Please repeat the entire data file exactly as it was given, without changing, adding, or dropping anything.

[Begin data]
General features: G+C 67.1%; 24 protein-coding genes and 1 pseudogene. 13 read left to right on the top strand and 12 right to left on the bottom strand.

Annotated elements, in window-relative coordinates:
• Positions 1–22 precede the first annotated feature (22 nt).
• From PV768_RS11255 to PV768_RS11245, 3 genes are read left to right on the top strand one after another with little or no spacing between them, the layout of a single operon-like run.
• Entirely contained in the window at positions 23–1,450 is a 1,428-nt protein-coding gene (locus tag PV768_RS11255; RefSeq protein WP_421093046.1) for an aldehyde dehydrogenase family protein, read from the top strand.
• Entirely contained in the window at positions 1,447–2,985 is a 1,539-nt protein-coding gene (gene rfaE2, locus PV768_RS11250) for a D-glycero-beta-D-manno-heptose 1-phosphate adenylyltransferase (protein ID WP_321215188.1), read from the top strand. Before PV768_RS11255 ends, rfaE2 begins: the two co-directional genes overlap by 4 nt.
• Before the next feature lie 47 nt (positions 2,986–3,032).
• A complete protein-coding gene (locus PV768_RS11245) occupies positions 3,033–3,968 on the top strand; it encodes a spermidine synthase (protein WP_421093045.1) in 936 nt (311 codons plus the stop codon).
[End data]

General features: G+C 67.1%; 24 protein-coding genes and 1 pseudogene. 13 read left to right on the top strand and 12 right to left on the bottom strand.

Annotated elements, in window-relative coordinates:
• Positions 1–22 precede the first annotated feature (22 nt).
• From PV768_RS11255 to PV768_RS11245, 3 genes are read left to right on the top strand one after another with little or no spacing between them, the layout of a single operon-like run.
• Entirely contained in the window at positions 23–1,450 is a 1,428-nt protein-coding gene (locus tag PV768_RS11255; RefSeq protein WP_421093046.1) for an aldehyde dehydrogenase family protein, read from the top strand.
• Entirely contained in the window at positions 1,447–2,985 is a 1,539-nt protein-coding gene (gene rfaE2, locus PV768_RS11250) for a D-glycero-beta-D-manno-heptose 1-phosphate adenylyltransferase (protein ID WP_321215188.1), read from the top strand. Before PV768_RS11255 ends, rfaE2 begins: the two co-directional genes overlap by 4 nt.
• Before the next feature lie 47 nt (positions 2,986–3,032).
• A complete protein-coding gene (locus PV768_RS11245) occupies positions 3,033–3,968 on the top strand; it encodes a spermidine synthase (protein WP_421093045.1) in 936 nt (311 codons plus the stop codon).